The introduced for the 1979 model year Chrysler R body cars: Chrysler Newport, Chrysler New Yorker, and Dodge St. Regis along with the introduced for the 1980 model year Plymouth Gran Fury were short lived only making it to 1981. All of the R bodies, save for the New Yorker, were offered as police packages. Despite the short run, they were very familiar to viewers of movies and TV shows. The 1979 St. Regis above was one of the cars used on the classic William Shatner police drama T.J. Hooker in later seasons.
The California Highway patrol used the St. Regis and as expected they eventually showed up on the Erik Estrada police drama CHiPs.
The Philadelphia Police used the 1979 Chrysler Newport, this one was a real police car used in the movie Trading Places.
The Sûreté du Québec also used the Newport.
The Cincinnati Police used the St. Regis.
As did the Kentucky State Police.
The Minnesota State Patrol used the St. Regis in 1979,
but switched to the Gran Fury in 1980.
The Royal Canadian Mounted Police used the Grand Fury for 1980.
The Ontario Provincial Police used the 1980 Grand Fury.
The Chenago County Sheriff in New York State used the 1980 Grand Fury.
The New York City Police Department used the 1980 Grand Fury only for highway patrol duties, while the precinct RMPs were the F body Plymouth Volaré.
Too many have been cop-cloned as a result of TV. Having owned 4 Rs I can say they aren’t as bad as frequently portrayed, usually by those who’ve never driven one. The frameless windows were a dumb idea, and the window regulators sucked, interiors had bean-counter issues, but seats were comfortable, and with a conversion away from Lean Burn and disconnect of the lockup feature of the 904, they were decent drivers as were their B body predecessors, and actually relatively rust-proof. My 2 ’79 Newports, ’80 NYer, and ’80 Saint were cars that I never regretted owning.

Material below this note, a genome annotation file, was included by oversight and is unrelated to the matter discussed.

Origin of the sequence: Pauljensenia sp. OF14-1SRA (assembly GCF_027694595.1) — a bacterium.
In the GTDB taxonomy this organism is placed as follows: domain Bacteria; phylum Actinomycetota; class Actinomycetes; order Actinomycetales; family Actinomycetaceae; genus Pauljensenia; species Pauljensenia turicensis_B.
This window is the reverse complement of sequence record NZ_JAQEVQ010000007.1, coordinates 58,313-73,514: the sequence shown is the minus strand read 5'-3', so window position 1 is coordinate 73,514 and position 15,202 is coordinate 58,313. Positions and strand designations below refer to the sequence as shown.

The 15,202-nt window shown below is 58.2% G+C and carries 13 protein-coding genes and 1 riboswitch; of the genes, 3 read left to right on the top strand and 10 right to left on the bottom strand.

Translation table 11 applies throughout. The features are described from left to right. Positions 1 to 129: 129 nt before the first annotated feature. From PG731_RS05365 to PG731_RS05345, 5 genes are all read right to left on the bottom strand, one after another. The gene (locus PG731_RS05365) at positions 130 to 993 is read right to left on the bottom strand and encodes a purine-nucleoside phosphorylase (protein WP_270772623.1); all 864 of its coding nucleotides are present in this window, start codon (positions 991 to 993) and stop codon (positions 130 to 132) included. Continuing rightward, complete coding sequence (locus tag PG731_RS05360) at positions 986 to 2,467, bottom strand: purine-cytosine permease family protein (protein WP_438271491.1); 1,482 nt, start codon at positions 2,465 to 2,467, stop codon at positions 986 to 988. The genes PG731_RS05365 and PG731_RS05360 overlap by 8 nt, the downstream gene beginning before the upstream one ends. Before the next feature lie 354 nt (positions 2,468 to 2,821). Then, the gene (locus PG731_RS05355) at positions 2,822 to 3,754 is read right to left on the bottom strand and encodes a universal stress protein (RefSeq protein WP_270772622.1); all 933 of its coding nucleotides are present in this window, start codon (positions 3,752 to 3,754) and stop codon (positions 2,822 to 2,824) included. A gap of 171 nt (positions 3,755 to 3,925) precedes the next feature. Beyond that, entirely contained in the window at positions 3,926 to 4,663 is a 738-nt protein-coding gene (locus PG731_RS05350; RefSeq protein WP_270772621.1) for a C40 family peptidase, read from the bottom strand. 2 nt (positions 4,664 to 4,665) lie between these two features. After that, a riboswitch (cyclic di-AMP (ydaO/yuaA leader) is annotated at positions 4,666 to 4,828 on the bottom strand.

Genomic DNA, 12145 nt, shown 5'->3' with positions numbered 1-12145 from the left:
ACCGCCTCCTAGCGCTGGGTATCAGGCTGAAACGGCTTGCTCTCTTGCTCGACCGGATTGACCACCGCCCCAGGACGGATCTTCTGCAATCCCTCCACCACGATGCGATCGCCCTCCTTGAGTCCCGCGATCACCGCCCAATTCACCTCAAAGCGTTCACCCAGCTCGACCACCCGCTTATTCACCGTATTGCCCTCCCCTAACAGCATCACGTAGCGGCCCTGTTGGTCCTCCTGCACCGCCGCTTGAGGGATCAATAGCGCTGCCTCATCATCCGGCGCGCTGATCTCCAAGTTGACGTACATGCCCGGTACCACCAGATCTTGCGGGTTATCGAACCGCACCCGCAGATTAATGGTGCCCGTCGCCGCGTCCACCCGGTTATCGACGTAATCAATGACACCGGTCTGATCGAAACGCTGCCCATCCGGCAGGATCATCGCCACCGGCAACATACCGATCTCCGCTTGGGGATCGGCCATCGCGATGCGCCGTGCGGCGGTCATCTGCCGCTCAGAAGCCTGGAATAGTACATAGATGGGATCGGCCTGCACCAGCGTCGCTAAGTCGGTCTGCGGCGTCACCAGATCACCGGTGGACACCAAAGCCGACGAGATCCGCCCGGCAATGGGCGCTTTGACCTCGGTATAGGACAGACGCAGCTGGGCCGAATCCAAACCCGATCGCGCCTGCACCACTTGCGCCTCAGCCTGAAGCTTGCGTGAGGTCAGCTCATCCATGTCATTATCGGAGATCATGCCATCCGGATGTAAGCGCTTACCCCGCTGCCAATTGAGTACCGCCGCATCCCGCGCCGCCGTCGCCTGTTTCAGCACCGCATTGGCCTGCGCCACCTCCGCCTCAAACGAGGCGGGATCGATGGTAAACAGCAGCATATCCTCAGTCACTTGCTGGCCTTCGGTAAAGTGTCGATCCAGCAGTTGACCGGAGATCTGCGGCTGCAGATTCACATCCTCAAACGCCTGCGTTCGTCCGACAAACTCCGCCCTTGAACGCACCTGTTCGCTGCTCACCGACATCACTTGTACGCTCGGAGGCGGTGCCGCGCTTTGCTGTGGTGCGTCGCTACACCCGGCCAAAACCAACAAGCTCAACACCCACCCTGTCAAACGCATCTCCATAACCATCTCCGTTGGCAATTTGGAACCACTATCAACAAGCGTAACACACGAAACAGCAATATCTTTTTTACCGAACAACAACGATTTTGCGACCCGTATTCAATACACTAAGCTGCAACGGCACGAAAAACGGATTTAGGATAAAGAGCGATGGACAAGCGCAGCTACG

I’ve never understood Chrysler’s affinity for frameless windows on these. I get it on earlier 4-door hardtops and the sporty coupes, but the R-body sedan simply made no sense.
The only thing I can guess is that, maybe, the original plan for the R-body was to have an upscale, four-door hardtop version, sans B-pillar, like the outgoing, full-size C-body (probably for the New Yorker) but, at some point, the decision was made to cancel that one due to budget considerations, and they stuck with the frameless glass doors since it was already in the pipeline.
A shame because a four-door hardtop R-body would have been cool.
Bit of memory trivia. As an MP in Alabama, the State Police there had some R’s in 82-83. The troopers I met called the units “St. Regis Dodges” putting the series ahead of the brand.
My MP vehicle was a ’75 Plymouth Fury b-body with a 360 that had somehow escaped being replaced with more economical Mavericks and AMC Concords. During a prisoner exchange, the trooper met my Fury with his St. Regis. Wondering how the Rs performed, I asked the trooper about his St. Regis.
I found his comment kind of funny, which is probably why I still remember it. He said his St. Regis was like an old dog. Takes a bit to get her moving, but at least she was comfortable.
I don’t remember many of these in use by the California Highway Patrol, or at least not for long. They did have a formal look.
CA emissions rules meant the biggest cop car engine there was only the 318.
The whole story of the R body (on a revamped 1962 B platform) here:
The Chrysler/Plymouth dealer I worked for in 1979 serviced the Ventura County based CHP. When it came to those ‘R’ body cars, as has already been stated, they only had 318 CI engines with a Carter Thermoquad 4 barrel carb. The A727A Torqueflite transmissions were equipped with the High-Stall, Lock-Up Torque converter which made the car even slower in picking up at speed unless downshifted to 2nd. The CHP had also cut out the muffler, replacing it with a straight pipe so there was no restriction from the catalytic converter back. It really didn’t help much and the cars were not loud without the muffler. After servicing the 440 CI ‘C’ body Polaras for so many years, those ‘R’ bodies were a joke!